Presentation on theme: "Conquest and Settlement. That the frontier, the free and empty land to the West, was the most defining element of America One of the most enduring."— Presentation transcript:
That the frontier, the free and empty land to the West, was the most defining element of America One of the most enduring of the myths about the West Written by Frederick Jackson Turner, historian In reality, the land was never empty or free
Frontier as a crucible for American identity In reality, the West was not particularly exceptional—facing the same challenges as other areas Exploitation of land Exploitation of labor Consolidation of capital Vicious ethnic and racial rivalries
Generous federal land grants meant that railroads could sell land next to track at a profit Railroads received more than 180 million acres They connected with major cattle trailheads to capitalize on markets
By 1870, 63,000 Chinese immigrants lived in America but were denied access to citizenship 1876 Workingman’s Party formed to fight for Chinese exclusion
Whereas, in the opinion of the Government of the United States the coming of Chinese laborers to this country endangers the good order of certain localities within the territory thereof: Therefore, Be it enacted by the Senate and House of Representatives of the United States of America in Congress assembled, That from and after the expiration of ninety days next after the passage of this act, and until the expiration of ten years next after the passage of this act, the coming of Chinese laborers to the United States be, and the same is hereby, suspended; and during such suspension it shall not be lawful for any Chinese laborer to come, or, having so come after the expiration of said ninety days, to remain within the United States.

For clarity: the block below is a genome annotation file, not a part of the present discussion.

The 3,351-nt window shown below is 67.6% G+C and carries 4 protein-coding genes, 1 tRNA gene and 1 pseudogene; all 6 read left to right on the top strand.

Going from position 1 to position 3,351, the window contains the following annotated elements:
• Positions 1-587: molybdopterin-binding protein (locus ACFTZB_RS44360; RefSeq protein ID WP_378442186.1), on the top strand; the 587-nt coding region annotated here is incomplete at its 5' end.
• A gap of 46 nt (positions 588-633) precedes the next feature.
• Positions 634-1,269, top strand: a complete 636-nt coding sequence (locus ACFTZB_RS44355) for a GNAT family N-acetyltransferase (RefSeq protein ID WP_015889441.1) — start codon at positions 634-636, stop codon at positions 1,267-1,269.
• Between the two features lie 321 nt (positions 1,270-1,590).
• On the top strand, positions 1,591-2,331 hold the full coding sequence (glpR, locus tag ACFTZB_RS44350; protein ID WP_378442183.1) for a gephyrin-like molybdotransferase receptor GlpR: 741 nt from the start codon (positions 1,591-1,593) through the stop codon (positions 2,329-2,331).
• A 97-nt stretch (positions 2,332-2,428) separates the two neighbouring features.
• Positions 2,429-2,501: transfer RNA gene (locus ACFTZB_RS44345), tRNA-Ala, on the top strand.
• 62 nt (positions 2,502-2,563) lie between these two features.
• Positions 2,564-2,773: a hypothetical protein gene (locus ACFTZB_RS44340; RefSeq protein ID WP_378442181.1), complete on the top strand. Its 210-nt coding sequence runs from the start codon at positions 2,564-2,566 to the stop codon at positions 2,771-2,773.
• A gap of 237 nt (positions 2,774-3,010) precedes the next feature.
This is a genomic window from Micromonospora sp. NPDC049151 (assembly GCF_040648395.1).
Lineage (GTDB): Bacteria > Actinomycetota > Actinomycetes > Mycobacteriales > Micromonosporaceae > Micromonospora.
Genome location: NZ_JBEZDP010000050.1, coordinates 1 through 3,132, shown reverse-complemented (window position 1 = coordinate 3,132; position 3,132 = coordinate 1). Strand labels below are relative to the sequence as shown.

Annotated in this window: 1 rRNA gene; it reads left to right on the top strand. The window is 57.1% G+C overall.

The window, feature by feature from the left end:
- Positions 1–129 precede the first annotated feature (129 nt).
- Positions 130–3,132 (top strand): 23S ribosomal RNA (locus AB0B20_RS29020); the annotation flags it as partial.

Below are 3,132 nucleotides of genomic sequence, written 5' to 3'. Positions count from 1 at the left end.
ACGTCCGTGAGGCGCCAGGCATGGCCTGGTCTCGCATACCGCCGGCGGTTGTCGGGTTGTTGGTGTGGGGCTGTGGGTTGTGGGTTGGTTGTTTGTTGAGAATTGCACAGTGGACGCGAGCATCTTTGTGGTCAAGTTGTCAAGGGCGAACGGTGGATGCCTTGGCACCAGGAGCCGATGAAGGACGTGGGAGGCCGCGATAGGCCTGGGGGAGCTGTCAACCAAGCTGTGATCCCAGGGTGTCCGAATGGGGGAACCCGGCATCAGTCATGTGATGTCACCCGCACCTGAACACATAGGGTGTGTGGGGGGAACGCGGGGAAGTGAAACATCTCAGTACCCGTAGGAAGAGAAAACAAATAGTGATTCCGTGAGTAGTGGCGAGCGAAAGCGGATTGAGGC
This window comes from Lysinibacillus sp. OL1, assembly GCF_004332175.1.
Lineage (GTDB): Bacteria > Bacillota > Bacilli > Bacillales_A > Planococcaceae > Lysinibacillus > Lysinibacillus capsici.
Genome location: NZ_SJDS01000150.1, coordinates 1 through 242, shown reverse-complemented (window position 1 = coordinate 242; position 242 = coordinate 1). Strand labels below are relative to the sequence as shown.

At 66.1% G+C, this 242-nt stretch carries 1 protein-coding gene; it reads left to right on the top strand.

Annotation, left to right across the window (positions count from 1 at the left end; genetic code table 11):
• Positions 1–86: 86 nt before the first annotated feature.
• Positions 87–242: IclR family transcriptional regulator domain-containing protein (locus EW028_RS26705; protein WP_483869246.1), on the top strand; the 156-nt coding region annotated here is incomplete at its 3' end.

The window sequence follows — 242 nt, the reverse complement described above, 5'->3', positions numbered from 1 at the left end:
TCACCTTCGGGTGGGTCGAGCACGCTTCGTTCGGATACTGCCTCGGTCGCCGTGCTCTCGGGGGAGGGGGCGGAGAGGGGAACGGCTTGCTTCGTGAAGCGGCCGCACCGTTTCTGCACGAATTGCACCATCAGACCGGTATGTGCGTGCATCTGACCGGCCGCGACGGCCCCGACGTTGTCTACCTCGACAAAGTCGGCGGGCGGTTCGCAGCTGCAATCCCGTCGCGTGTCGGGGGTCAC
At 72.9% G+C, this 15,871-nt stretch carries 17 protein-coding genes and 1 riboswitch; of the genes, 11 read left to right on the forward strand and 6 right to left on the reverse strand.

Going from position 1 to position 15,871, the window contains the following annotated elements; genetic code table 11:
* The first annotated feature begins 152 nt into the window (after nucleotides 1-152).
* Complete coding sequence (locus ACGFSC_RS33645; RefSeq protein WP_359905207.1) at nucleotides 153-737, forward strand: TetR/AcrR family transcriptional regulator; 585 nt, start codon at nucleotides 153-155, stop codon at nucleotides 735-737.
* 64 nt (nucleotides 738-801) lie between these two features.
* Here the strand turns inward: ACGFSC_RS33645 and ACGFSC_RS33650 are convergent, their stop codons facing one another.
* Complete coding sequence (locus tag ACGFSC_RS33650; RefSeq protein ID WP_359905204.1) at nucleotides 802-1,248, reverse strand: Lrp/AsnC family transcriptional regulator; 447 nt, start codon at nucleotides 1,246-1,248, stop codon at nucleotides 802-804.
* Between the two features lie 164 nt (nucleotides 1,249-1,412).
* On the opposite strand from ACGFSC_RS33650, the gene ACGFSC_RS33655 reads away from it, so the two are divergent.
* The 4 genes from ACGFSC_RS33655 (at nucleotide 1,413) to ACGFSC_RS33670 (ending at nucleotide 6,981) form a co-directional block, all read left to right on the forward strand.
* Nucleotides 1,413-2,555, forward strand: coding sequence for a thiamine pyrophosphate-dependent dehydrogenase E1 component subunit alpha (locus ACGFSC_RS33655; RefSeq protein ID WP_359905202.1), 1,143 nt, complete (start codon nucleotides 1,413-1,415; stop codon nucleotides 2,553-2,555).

Silver mining required capital, technical knowledge, equipment Rife with speculation, misrepresentation, thievery Drew thousands, including immigrants, especially Irish Virginia City 1870s, one out of 30 miners injured on the job; one out of 80 killed Depicted as lawless, often urbanized and industrialized
1873 new vein uncovered, transitioning from small scale industry to corporate enterprise, creating a radically new social and economic environment Nevada statehood because of the mines 1864
New Englanders, Mormons, African-Americans, Mexicans, Latinos, and immigrants from Asia, Europe and Canada Complex blend of racism and prejudice Violence between cattle ranchers and sheep ranchers; ranchers and farmers; miners and their bosses; rival Indian groups; and whites and Indians
Herds with as many as 3,000 head of cattle grazed on public lands along the cattle trails The invention of barbed wire in 1874 virtually closed the open range ‘fence cutters’ fought against big ranchers
In 1879 more than 15,000 black farmers made and ‘Exodus’ from Mississippi and Louisiana to find land in Kansas
In 1870, nearly 80 percent of the nation’s people lived on farms Overwhelmingly rural In 1900, there were 5.7 million farms in the US
Vaqueros (Hispanic cowboys) became migrant workers on land their families had once owned Blizzards and drought decimated herds and by late 1880s, the heyday of cattle ranching ended
Pioneered investment and corporate structures for the business of agriculture Developed foreign markets for cotton and grain Industrialized equipment and technique Sought control of land and water rights
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